Rob Bullock may only be 29 years old, but he's already a successful fish farmer, businessman and leader.
Bullock grew up on Lake Istokpoga in Lorida and studied to be a paramedic. He worked for four years as director of marketing for a medical transport company, but Bullock had always had a love for fishing and fish.
During his junior and senior year of high school, Bullock organized an aquaculture project for FFA, buying a collection of tanks from a pet store that was going out of business. It was not a small project. "We had 40 to 60 aquariums inside my mom's garage and about four to five large molasses tank-type bins," recalled Bullock. In those tanks, the teen raised Japanese koi, cichlids, goldfish and other popular tropicals.
The project earned him the title of state finalist in aquaculture and state finalist in diversified livestock both years.
Bullock loved the fish so much, he kept raising them all through paramedic school and while working in the field of emergency response. His supportive mother, Jeaneen Bullock, kept the breeders in her backyard, but was thrilled to have the space freed up when Bullock decided to do more than just wet his feet with fish farming and purchased a 20-acre piece of property in Avon Park.
"Avon Park, known originally for pineapples, then brown and serve rolls, is now home to the town's first fish farm. We are an operation built with perseverance, hard work, sweat and hopes of achieving the American Dream," reads Bullock's website, www.gotfins.com.
The young entrepreneur recently purchased a second property in Venus - a former fish farm and nursery named Happy Trails Aquatics. After contacting the owner about purchasing some koi, Bullock found out that the man who had sold him his very first koi fish back in high school was now retired. The two started discussing the sale of the farm/nursery.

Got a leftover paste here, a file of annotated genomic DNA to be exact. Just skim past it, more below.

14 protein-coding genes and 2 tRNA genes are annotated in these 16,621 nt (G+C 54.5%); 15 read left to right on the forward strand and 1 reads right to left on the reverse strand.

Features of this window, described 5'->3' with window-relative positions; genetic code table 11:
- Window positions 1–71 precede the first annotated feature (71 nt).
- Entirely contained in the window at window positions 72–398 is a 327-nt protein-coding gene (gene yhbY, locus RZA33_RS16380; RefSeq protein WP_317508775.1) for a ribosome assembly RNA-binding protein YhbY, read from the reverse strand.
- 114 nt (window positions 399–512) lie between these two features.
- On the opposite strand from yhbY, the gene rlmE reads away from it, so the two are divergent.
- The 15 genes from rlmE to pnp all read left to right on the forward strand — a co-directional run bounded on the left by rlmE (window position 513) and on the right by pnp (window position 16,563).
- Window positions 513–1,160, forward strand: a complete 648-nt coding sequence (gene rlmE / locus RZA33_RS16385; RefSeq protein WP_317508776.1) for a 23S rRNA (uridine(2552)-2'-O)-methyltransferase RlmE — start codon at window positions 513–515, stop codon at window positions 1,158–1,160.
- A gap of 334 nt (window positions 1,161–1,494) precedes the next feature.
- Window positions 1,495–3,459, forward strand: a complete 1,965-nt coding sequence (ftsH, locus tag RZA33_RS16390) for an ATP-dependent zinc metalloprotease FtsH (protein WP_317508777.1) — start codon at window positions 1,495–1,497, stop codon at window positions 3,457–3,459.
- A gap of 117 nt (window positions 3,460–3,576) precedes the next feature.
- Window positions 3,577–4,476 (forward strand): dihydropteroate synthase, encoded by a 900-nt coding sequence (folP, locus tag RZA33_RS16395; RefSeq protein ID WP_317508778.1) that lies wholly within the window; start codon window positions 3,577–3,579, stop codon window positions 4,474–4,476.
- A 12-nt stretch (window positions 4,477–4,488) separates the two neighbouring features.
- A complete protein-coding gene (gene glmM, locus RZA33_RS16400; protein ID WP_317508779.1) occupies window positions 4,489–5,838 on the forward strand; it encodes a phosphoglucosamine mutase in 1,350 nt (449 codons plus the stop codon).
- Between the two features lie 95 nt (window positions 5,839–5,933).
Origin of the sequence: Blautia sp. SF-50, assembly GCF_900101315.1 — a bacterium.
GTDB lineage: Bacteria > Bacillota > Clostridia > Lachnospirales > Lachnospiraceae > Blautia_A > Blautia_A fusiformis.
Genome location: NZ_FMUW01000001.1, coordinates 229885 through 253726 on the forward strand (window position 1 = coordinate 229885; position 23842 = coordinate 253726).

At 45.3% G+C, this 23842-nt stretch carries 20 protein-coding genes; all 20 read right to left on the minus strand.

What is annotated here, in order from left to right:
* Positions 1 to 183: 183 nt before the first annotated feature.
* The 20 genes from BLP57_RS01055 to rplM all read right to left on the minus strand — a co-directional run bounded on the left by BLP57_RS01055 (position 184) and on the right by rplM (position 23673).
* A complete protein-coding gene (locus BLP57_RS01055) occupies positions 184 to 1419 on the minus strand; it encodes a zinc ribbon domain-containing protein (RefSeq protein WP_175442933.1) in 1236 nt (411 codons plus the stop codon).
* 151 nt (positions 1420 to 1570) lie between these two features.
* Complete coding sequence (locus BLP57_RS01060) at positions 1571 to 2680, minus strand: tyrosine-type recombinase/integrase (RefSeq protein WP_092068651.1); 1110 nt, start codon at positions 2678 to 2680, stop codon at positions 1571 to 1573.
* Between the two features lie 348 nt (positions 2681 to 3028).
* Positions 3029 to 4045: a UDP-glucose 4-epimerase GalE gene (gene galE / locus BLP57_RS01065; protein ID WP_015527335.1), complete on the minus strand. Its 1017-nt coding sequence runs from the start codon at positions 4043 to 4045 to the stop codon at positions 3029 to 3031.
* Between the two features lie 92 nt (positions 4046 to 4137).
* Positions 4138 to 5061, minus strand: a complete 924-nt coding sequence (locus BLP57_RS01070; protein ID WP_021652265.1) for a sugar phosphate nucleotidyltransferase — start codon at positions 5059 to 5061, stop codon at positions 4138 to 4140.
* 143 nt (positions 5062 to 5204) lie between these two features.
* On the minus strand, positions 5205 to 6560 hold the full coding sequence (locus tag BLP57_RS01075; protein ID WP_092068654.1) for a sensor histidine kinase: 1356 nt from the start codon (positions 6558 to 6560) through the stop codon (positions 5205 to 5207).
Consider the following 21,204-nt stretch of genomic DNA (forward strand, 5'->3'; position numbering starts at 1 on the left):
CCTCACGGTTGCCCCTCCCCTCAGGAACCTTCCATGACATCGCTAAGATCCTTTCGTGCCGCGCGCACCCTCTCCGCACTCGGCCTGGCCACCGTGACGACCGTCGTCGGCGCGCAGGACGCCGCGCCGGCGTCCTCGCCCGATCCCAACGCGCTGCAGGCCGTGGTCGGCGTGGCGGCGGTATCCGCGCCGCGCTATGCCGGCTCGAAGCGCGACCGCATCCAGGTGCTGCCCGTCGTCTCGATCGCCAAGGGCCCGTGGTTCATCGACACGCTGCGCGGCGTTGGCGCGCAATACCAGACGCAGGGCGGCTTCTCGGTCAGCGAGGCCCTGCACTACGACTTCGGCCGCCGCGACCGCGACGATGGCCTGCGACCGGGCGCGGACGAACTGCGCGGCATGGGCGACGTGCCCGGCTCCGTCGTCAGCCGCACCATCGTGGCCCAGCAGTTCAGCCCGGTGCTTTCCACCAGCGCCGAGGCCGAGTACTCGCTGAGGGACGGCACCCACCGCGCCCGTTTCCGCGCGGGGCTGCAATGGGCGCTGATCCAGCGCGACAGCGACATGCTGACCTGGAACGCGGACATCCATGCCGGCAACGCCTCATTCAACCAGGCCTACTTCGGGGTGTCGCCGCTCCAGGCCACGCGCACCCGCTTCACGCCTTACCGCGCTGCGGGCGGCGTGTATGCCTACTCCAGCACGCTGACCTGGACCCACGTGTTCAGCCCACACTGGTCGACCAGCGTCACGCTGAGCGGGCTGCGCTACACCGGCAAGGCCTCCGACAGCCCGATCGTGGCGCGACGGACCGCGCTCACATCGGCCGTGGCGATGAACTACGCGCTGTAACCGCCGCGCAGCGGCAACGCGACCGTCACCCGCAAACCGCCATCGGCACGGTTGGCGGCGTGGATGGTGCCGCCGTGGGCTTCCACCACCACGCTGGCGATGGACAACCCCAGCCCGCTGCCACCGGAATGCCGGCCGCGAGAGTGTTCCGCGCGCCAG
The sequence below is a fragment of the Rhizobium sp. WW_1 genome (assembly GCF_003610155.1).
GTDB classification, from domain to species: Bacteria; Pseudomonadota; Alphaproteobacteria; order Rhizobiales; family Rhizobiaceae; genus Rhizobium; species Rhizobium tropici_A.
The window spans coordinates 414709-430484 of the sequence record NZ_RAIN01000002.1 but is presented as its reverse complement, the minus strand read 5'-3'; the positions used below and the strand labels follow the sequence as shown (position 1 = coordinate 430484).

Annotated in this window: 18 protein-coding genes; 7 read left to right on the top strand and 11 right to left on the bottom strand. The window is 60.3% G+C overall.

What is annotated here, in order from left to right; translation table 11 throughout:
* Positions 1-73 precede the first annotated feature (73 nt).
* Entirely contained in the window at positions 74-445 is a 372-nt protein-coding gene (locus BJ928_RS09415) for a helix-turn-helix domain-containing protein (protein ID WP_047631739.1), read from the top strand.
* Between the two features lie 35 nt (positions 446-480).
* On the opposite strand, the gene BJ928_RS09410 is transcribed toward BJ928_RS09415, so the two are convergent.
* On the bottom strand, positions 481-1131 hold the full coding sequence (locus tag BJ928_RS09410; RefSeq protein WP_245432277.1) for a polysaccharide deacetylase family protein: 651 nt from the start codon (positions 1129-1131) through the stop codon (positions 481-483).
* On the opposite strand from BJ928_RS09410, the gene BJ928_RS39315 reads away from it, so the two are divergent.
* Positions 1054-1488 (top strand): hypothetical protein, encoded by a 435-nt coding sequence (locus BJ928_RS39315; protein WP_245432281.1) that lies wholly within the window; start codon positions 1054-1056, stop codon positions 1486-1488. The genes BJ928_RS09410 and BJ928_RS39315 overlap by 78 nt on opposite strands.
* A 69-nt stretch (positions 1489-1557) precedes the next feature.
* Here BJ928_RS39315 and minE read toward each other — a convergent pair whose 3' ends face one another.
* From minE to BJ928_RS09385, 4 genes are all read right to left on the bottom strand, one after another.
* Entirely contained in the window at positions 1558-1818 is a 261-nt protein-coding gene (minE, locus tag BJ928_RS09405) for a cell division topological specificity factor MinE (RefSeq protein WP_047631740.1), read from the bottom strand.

Now Bullock and his sister Renee Gatlin are diving into the south end of the county, cleaning up the 18 acre Venus property that sports 35 fish ponds and 30 above ground holding tanks as well as plant material like water lilies, Thai ginger, angel trumpet and more.
Bullock is now working two full-time jobs between his shift as an EMT for Highlands County EMS and Bullock Farms, but he has a big grin on his face.
"I get to fish for a living now. I get to grow them and catch them," he said.
And while Bullock Farms is largely run by just the brother and sister team, Bullock koi can be found in Orlando and "from the Keys to the panhandle," the young man said. They are also the top producer of mosquitofish in the state.
"Mosquitofish are a green alternative to using pesticide," Bullock explained. "They can eat 300-500 (mosquito) larvae per day," he continued.
A good crop of mosquitofish in a pond would literally decimate the larva population in an eco-friendly way. Pesticides can not only pollute water, but may also poison and kill native wildlife like frogs and the hawks that eat them, Bullock went on.
If he seems like he's really got it together for such a young businessman, Bullock credits his participation in Leadership Highlands County, and later Leadership Hardee County. The programs taught him so much about the area where he lived and the needs in the community.
"It was a huge life changer for me - an eat, pray, love moment," Bullock said.
Leadership Highlands gave him "that kind of push" to be a leader. "It doesn't matter if you don't have a big name or a big bank account if you have the qualities of a leader," he said.
Bullock also took heart in a quote he came across: "If you don't build your dream, someone is going to hire you to build theirs."
Bullock is now building his dream full force, but he hasn't forgotten what his leadership classes taught him about giving back. In addition to breeding koi, butterfly koi, tiger barbs, rhino pleco, cichlids, mosquitofish, and assorted platys, Bullock has started an aquaculture project at Cracker Trail Elementary through his involvement with the Avon Park Jaycees.
He is also a volunteer firefighter with Highlands Lakes, sits on the State Firefighters Association board of directors, and is a member of the Avon Park CRA advisory board, the Florida Farm Bureau and the Sebring Chamber of Commerce.
His plans for his business are to expand his retail location hours, which are currently 9 a.m. to 5:30 p.m. Thursday through Saturday at 915 West Main Street in Avon Park and to use the new Venus farm to grow nursery plants and breed more tropical fish and mosquitofish as well as tilapia for hydroponics.
"We've been very blessed," said Bullock of his business, crediting the support of friends, family and the people he has met through community organizations.
"If you want to be successful, you have to surround yourself with successful people," he said.